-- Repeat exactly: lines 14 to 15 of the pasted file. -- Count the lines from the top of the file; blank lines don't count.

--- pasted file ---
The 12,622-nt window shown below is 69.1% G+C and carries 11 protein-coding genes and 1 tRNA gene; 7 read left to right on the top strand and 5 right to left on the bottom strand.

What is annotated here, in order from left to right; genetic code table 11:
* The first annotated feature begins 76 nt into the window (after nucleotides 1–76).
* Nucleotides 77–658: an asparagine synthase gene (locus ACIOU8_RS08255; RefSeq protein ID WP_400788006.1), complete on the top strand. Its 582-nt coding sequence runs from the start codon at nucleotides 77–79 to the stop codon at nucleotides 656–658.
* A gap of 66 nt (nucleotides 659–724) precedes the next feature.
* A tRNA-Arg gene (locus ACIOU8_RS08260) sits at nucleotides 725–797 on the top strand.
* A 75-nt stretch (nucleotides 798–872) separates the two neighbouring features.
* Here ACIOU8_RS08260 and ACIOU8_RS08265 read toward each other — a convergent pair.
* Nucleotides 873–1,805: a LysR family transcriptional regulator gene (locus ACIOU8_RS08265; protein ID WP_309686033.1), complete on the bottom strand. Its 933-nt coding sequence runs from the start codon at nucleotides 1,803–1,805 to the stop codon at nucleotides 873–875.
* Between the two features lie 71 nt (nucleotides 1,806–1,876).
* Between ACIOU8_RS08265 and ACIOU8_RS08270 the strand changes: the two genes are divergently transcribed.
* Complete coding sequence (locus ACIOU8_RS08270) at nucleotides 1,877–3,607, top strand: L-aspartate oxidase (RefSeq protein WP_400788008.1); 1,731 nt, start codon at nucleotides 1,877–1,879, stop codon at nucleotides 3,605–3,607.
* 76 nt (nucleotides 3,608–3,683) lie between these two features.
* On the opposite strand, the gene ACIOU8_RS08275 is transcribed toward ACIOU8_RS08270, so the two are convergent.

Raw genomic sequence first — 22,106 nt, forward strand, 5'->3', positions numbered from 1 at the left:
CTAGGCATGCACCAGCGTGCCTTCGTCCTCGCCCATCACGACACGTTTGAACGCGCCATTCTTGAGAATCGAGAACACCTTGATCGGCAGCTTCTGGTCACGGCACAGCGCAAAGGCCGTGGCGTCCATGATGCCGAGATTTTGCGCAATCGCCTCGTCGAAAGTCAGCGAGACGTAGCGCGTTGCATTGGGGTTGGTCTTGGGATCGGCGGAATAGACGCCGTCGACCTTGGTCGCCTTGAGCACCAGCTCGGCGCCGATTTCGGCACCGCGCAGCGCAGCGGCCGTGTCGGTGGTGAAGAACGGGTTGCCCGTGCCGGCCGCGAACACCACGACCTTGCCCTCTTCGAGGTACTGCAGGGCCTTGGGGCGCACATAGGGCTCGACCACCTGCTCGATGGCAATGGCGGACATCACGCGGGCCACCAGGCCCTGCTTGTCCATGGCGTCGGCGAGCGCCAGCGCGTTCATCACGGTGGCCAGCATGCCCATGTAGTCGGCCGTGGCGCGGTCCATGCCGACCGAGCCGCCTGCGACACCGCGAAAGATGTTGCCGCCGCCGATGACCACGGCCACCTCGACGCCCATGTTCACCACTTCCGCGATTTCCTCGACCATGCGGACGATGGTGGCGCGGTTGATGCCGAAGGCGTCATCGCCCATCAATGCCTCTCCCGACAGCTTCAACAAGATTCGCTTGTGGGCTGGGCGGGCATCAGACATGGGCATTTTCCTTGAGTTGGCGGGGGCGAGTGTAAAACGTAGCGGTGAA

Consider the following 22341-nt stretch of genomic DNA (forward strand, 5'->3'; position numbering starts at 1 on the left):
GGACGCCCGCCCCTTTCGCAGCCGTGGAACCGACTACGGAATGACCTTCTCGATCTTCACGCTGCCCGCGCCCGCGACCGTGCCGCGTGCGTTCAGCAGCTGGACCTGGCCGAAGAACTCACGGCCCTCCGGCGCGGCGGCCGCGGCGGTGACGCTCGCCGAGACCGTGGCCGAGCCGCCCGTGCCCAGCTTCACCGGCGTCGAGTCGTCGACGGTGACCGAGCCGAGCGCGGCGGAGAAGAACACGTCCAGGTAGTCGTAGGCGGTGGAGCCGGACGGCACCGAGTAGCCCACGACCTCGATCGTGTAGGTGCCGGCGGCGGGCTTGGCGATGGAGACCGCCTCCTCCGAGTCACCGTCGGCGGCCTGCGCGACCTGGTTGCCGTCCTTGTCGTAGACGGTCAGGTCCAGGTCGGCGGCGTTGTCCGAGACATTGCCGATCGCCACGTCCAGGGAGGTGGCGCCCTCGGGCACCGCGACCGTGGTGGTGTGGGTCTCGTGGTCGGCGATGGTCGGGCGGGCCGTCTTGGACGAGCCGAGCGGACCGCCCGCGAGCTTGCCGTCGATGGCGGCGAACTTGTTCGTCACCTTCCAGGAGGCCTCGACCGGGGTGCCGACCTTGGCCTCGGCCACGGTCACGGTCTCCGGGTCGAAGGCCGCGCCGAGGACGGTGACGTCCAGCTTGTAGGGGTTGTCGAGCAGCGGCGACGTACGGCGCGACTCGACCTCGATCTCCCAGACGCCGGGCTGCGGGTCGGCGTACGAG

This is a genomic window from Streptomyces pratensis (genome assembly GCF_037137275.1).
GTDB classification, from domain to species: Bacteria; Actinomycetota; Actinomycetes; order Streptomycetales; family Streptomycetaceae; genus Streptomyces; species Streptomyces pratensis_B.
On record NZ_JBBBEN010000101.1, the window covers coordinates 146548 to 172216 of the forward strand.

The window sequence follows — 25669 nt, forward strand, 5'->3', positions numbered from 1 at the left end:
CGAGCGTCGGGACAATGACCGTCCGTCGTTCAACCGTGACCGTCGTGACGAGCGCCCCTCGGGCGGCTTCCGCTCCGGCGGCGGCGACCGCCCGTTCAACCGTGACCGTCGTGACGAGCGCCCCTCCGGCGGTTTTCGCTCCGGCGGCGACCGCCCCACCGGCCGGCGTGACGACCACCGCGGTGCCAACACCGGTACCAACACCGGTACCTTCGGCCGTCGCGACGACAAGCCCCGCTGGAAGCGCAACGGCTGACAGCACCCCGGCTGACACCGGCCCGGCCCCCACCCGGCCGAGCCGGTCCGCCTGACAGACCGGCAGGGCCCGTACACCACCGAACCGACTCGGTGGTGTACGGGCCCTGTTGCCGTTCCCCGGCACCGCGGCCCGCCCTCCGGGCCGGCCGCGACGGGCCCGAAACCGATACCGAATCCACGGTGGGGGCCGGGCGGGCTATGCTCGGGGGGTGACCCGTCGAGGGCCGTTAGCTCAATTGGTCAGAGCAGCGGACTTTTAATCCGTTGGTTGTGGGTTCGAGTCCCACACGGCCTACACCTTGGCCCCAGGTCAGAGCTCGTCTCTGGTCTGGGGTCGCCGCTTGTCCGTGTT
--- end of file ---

* On the opposite strand, the gene ACIOU8_RS08275 is transcribed toward ACIOU8_RS08270, so the two are convergent.

Raw genomic sequence first — 22,106 nt, forward strand, 5'->3', positions numbered from 1 at the left: